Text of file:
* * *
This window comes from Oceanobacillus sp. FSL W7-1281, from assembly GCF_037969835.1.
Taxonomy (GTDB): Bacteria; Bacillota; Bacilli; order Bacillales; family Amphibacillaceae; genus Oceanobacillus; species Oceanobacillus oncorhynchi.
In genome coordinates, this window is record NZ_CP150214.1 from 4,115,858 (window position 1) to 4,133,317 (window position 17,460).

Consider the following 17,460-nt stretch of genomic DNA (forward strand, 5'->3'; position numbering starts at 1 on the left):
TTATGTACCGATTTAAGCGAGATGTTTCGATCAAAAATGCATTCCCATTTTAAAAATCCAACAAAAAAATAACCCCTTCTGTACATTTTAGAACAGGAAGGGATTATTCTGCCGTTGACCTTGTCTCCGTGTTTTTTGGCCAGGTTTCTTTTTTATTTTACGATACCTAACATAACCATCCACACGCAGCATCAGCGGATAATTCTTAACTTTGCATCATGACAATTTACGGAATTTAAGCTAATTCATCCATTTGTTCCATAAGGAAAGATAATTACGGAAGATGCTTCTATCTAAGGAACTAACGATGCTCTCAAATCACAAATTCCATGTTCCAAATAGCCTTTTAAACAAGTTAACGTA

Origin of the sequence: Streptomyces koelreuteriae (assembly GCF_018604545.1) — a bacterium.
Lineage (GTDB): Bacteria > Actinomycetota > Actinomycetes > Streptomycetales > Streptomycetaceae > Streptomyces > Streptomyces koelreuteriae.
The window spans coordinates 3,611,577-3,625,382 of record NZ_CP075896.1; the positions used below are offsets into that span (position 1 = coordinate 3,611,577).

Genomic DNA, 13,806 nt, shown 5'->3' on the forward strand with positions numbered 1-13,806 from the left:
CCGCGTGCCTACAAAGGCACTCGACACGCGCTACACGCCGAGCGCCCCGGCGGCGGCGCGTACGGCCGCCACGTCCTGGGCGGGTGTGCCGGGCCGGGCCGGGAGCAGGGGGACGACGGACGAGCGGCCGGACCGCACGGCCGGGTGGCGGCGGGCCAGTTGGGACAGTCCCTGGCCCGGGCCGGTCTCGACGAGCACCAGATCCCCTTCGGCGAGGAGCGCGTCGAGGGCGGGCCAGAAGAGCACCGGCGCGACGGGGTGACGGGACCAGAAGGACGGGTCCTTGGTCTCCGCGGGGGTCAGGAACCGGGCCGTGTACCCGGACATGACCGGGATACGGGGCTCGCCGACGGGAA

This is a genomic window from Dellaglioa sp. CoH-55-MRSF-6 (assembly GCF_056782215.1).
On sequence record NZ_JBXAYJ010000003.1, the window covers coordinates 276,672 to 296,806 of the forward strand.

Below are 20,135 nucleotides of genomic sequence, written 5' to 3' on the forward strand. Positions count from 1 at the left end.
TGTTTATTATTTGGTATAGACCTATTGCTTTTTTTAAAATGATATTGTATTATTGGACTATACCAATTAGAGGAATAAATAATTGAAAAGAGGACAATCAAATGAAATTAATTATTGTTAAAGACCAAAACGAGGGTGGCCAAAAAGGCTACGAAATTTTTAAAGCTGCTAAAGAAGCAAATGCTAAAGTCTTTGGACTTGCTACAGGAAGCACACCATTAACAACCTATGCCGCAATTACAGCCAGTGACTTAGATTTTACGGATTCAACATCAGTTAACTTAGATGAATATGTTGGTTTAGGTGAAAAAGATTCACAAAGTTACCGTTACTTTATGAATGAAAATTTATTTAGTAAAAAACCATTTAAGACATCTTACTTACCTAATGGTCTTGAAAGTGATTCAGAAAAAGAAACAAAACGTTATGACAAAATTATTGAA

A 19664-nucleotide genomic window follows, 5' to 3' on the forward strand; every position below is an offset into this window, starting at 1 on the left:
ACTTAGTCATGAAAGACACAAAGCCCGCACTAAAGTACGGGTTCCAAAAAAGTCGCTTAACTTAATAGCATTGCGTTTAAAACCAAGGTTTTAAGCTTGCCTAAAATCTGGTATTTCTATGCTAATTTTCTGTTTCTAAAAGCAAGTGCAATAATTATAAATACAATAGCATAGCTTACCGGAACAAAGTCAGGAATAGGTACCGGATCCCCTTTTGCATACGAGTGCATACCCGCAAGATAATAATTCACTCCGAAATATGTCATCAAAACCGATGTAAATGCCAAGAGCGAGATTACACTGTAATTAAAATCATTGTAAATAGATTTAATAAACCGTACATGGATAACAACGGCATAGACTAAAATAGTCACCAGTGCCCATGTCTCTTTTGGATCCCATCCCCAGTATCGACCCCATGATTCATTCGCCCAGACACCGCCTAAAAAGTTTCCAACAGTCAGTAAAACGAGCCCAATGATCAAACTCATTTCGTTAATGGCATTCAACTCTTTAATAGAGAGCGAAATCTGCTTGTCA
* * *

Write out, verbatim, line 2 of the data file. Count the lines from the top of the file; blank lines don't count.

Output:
Taxonomy (GTDB): Bacteria; Bacillota; Bacilli; order Bacillales; family Amphibacillaceae; genus Oceanobacillus; species Oceanobacillus oncorhynchi.